But that’s not to say Beyoncé isn’t a cultural icon (and I’m not just saying that for fear of Beygency retaliation). She has a body like a rocket, she’s broken every record in the book (like that time she released 17 videos overnight on iTunes), and she’s got moves and a voice most performers would kill for. However, as a voice for feminine empowerment in the public eye, it would be exciting if she stepped up her day-to-day sartorial game just a smidge. And for that matter, it would have been nice to have seen the Rock and Roll Hall of Fame fete a real fashion tastemaker (ahem, Rihanna) instead.

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Here’s What Our Editors Will Be Buying for Fall

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It may be warm here in New York today, but the Fall collections are already hitting stores and cooler weather is just around the corner. Our Fall Shopping Guide should help you ready your wardrobe for the autumn months, but for some further inspiration, have a look at our editors’ Fall picks, below.

Nicole Phelps

Nicole Phelps, Executive Editor

A good fashion week dress from Damir Doma and a good fashion week shoe from Saint Laurent, not necessarily to be worn together. And because I’m not quite ready to admit that the shows are five weeks away, a pair of rehabbed vintage Levi’s from the new denim brand Re/Dun to wear all August long.

Damir Doma dress, $780, Buy it now; Saint Laurent kitten heel, $595, Buy it now; Re/Dun straight skinnies, $232, for more information, visit redun.com.

Margiela

Katharine K. Zarrella, Associate News Editor

I have poor blood circulation and am thus constantly freezing. I can’t wear my vintage 1920s monkey-fur coat all the time (though I’d love to), so I’m planning to rely on this cropped goat-hair jacket from Maison Martin Margiela for some deeply chic everyday insolation.

Maison Martin Margiela goat-hair-trimmed wool-blend cropped jacket, $2,590, Buy it now

Sandro

Amber Kallor, Senior Beauty Editor

Should another Polar Vortex descend upon New York, I’ll be prepared with this oil-print anorak from Sandro. The sleek silhouette makes it easy to slip in and out of backstage, but the down filling provides plenty of warmth while I’m trekking from show to show.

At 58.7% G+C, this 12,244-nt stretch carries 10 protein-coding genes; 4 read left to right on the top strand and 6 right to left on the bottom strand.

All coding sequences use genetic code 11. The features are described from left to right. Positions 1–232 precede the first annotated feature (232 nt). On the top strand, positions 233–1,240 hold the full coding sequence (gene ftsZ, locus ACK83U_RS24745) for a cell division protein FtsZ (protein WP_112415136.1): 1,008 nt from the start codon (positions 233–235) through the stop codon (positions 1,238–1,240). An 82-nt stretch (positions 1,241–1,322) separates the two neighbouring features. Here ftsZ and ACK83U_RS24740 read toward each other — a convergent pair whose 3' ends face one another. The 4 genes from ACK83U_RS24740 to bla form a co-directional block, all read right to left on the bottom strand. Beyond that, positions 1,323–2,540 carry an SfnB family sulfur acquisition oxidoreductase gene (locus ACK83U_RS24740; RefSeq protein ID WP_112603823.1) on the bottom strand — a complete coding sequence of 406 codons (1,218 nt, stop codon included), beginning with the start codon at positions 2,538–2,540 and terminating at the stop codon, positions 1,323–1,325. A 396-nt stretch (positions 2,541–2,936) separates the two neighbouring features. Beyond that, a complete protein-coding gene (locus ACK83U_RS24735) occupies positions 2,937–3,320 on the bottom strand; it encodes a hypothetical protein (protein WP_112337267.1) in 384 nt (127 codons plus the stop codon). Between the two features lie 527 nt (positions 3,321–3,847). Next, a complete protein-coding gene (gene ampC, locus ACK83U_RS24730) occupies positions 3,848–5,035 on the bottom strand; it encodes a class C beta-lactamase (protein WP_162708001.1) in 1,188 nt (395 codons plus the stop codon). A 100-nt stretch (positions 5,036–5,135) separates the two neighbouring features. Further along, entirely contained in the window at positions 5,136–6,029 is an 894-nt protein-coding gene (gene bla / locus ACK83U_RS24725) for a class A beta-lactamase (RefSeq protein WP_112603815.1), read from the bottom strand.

Sandro oil-printed anorak, $775, Buy it now

Adam Lippes

Brittany Adams, Associate Fashion Editor

The bitter Polar Vortex we New Yorkers endured this past winter shook me to the core (I’m still in a state of disbelief walking around in bare legs this summer) and already has me preparing for the cold months ahead. If there’s one trend I’m eager to get my hands on next season, it’s a statement-making shearling. I’m currently pining over Adam Lippes‘ oh-so-cuddly navy belted topper. It’s the stylish equivalent of a bear hug and will be sure to earn me compliments while keeping out the chill.

Adam Lippes belted shearling coat, $3,290, Buy it now

Missoni

Rachel Walgrove, Social Media Editor

It’s time to upgrade the ponchos that are currently in my closet. In chenille, this Missoni knit basically doubles as a wearable blanket. Plus, it’s super-easy to throw on over just about anything.

Missoni chenille poncho, $250, Buy it now

APC

Noah Johnson, Deputy Editor

Louis Wong consistently makes impeccable leather jackets under his line for A.P.C., but this season’s Ferris jacket is the first one that I must own. Colored suede was among my favorite trends from the Spring ’15 men’s shows, but I’m impatient, so waiting until next season is out of the question.

A.P.C. Louis W. Ferris jacket, $1,395, Buy it now

Zana Bayne

Kristin Anderson, Assistant Editor of Special Projects

When fashion week hits, my current shoulder bag may not cut it. This stunning tote from Zana Bayne is big enough for a notebook, tape recorder, flats, and maybe even a pilfered Perrier (or two).